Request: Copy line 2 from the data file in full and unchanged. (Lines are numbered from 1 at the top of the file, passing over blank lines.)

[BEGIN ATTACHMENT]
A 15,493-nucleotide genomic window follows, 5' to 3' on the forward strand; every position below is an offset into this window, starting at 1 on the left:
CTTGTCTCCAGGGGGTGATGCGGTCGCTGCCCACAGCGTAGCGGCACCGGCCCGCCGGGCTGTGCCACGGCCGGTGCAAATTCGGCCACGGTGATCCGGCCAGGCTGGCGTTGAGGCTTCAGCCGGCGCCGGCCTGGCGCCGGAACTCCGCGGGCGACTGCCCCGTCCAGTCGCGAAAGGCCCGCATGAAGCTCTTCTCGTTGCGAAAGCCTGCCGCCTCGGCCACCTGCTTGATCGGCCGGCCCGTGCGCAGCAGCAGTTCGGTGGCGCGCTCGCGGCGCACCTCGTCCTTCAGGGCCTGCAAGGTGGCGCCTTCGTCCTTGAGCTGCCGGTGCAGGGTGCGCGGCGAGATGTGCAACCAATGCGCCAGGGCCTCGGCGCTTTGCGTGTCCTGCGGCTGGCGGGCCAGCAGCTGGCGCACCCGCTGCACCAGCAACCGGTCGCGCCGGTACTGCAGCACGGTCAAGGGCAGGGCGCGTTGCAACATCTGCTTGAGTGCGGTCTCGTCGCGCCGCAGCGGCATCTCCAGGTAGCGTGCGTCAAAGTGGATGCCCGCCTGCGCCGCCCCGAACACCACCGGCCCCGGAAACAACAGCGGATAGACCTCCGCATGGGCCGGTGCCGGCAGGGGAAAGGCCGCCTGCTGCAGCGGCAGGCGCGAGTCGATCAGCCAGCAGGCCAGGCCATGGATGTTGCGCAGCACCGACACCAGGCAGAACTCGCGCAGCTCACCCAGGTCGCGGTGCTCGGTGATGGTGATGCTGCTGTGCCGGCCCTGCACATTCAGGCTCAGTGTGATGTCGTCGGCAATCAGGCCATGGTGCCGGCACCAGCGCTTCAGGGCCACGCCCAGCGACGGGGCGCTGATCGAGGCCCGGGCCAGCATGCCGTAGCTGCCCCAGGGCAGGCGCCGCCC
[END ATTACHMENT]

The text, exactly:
CTTGTCTCCAGGGGGTGATGCGGTCGCTGCCCACAGCGTAGCGGCACCGGCCCGCCGGGCTGTGCCACGGCCGGTGCAAATTCGGCCACGGTGATCCGGCCAGGCTGGCGTTGAGGCTTCAGCCGGCGCCGGCCTGGCGCCGGAACTCCGCGGGCGACTGCCCCGTCCAGTCGCGAAAGGCCCGCATGAAGCTCTTCTCGTTGCGAAAGCCTGCCGCCTCGGCCACCTGCTTGATCGGCCGGCCCGTGCGCAGCAGCAGTTCGGTGGCGCGCTCGCGGCGCACCTCGTCCTTCAGGGCCTGCAAGGTGGCGCCTTCGTCCTTGAGCTGCCGGTGCAGGGTGCGCGGCGAGATGTGCAACCAATGCGCCAGGGCCTCGGCGCTTTGCGTGTCCTGCGGCTGGCGGGCCAGCAGCTGGCGCACCCGCTGCACCAGCAACCGGTCGCGCCGGTACTGCAGCACGGTCAAGGGCAGGGCGCGTTGCAACATCTGCTTGAGTGCGGTCTCGTCGCGCCGCAGCGGCATCTCCAGGTAGCGTGCGTCAAAGTGGATGCCCGCCTGCGCCGCCCCGAACACCACCGGCCCCGGAAACAACAGCGGATAGACCTCCGCATGGGCCGGTGCCGGCAGGGGAAAGGCCGCCTGCTGCAGCGGCAGGCGCGAGTCGATCAGCCAGCAGGCCAGGCCATGGATGTTGCGCAGCACCGACACCAGGCAGAACTCGCGCAGCTCACCCAGGTCGCGGTGCTCGGTGATGGTGATGCTGCTGTGCCGGCCCTGCACATTCAGGCTCAGTGTGATGTCGTCGGCAATCAGGCCATGGTGCCGGCACCAGCGCTTCAGGGCCACGCCCAGCGACGGGGCGCTGATCGAGGCCCGGGCCAGCATGCCGTAGCTGCCCCAGGGCAGGCGCCGCCC